What? Shocking News That Wealthy Parents Pay for Their Kids to Play!
Yawn. If the story about wealthy parents using their considerable money to get their kids in to elite colleges and universities comes as a surprise to anyone, then I admire you innocent souls. If you want to keep living in your dreamland of kittens, puppies and rainbows, stay away from all news outlets. The fact is that there are many very wealthy parents who want to make sure that their progeny continue to hold on to wealth and power, whether they have earned it -- or not.
Parents, in their abject fear that their children may not be able to “compete” or “succeed” (whatever that means), have been cheating for generations. Anyone who has been to a science fair can attest to that. There’s always the kid who has found a potential cure for colon cancer or transplanted the heart of a squirrel to a rat, while your kid has a mangled graph showing that Cap’n Crunch cereal has more sugar than Cheerios. My best science fair memory was one where my daughter used her old baby teeth to compare the efficacy of commercial brand toothpaste to “natural” toothpaste from the health food store.
I remember watching one of my daughter’s high school athletic events and overhearing a mom say to another mom, “Well, you HAVE to write their college essay for them. They’re not going to do it!”
What?! I never even considered writing any of my kids’ college essays – and I’m a writer! I honestly couldn’t believe what I had heard. This was from a mom that I admired for her professional accomplishments, but she went down in my estimation that day. Her child did get into a prestigious school, so I guess the essay she wrote for him was a good one.
Once your innocence is destroyed and the curtain is pulled back, you begin to see how things really work. With a few exceptions, even the most talented poor kids don’t go to top colleges, and most don’t even try. They often don’t know how to navigate the system of applying to colleges. And, if they do get there, they may find that they can’t afford the extra expenses of housing (where do they live during school breaks?), books, and incidentals. These kids are left behind.
In contrast, there are the kids whose wealthy parents get college test-prep tutors for them from the time the kids are in ninth grade. These parents can afford to have their kids take the tests over and over again. I taught a test-prep class (the English half, not the Math), and I have seen that kids definitely can improve their scores by getting tips and tutoring, and by taking the test more than once. That, to me, invalidates the SAT and ACT. They don’t really do a very good job of predicting how students will do in their first year of college anyway, which is what they are supposed to measure (read the book “None of the Above: The Truth Behind the SATs"). What they do provide is millions of dollars to testing companies.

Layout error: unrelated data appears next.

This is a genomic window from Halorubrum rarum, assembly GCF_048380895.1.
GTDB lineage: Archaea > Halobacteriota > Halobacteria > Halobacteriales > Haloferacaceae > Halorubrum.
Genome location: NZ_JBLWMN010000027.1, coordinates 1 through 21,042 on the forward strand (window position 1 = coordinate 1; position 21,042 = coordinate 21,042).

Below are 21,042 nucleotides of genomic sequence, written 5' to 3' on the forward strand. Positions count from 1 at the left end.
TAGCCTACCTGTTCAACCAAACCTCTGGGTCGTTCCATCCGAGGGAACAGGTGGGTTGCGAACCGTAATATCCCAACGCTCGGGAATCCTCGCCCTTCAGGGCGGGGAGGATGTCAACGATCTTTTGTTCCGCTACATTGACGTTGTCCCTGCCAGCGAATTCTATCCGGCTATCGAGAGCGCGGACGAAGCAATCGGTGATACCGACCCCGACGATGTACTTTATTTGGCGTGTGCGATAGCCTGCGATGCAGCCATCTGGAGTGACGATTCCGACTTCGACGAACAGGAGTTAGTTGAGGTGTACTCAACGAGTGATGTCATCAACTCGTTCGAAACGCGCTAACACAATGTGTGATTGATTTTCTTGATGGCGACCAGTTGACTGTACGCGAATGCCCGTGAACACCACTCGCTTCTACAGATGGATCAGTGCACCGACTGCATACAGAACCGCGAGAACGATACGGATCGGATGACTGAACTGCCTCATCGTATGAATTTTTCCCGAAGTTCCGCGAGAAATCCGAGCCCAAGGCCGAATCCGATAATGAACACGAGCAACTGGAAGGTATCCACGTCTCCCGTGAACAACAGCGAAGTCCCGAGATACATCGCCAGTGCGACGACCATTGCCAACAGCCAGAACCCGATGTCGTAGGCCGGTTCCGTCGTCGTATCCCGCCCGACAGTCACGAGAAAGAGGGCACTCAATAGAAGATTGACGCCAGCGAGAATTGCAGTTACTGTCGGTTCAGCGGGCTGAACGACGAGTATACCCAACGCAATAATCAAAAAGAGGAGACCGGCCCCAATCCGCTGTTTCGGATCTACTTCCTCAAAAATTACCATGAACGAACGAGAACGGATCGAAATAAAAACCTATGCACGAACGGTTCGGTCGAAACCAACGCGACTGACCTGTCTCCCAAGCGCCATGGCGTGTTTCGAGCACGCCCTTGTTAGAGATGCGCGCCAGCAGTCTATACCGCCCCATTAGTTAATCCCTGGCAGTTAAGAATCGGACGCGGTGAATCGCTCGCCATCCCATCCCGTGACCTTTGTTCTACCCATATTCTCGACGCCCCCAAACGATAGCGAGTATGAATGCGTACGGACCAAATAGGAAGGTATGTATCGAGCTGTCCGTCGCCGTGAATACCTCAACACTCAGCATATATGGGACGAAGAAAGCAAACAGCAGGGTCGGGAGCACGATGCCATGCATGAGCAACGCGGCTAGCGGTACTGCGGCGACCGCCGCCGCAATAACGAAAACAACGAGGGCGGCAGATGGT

The rise in the importance of standardized tests throughout kids’ school years has created this false equation of human intelligence to a single test score. Schools have become test-prep factories where cheer assemblies are held before the annual state tests, and kids are encouraged to get that high score so their teachers and parents can be proud! Schools are graded on their standardized test scores! That test score is used as bragging rights by many parents. I’ll admit that I was always proud if one of my kids scored well on a standardized test.
In this highly competitive, artificial atmosphere, it is no wonder that parents and kids feel pressure to get a high score on college entrance exams, because that has become the measure of worth. The high score is the end goal rather than the value of what kids have learned, how they live with others, how they think, what they can imagine and create. It’s no wonder that so many young people feel anxious and depressed.
I’ve been through the college admission process with all three of my kids. I told them that whatever college they went to, they would get a good education, and it was up to them to take advantage of the opportunity they had.
There will always be cheaters. There will always be people who have what I consider to be questionable values and a questionable definition of success. Many of those people are very wealthy and can go behind the scenes and buy what they want for themselves or for their children, even a place at an elite college. They will also be able to buy their kids great jobs of their choosing when they graduate.
While this particular scandal is outrageous, it might offer a good opportunity to look at ourselves, individually and as a society. What do we value? What are we teaching our children? They’re watching us.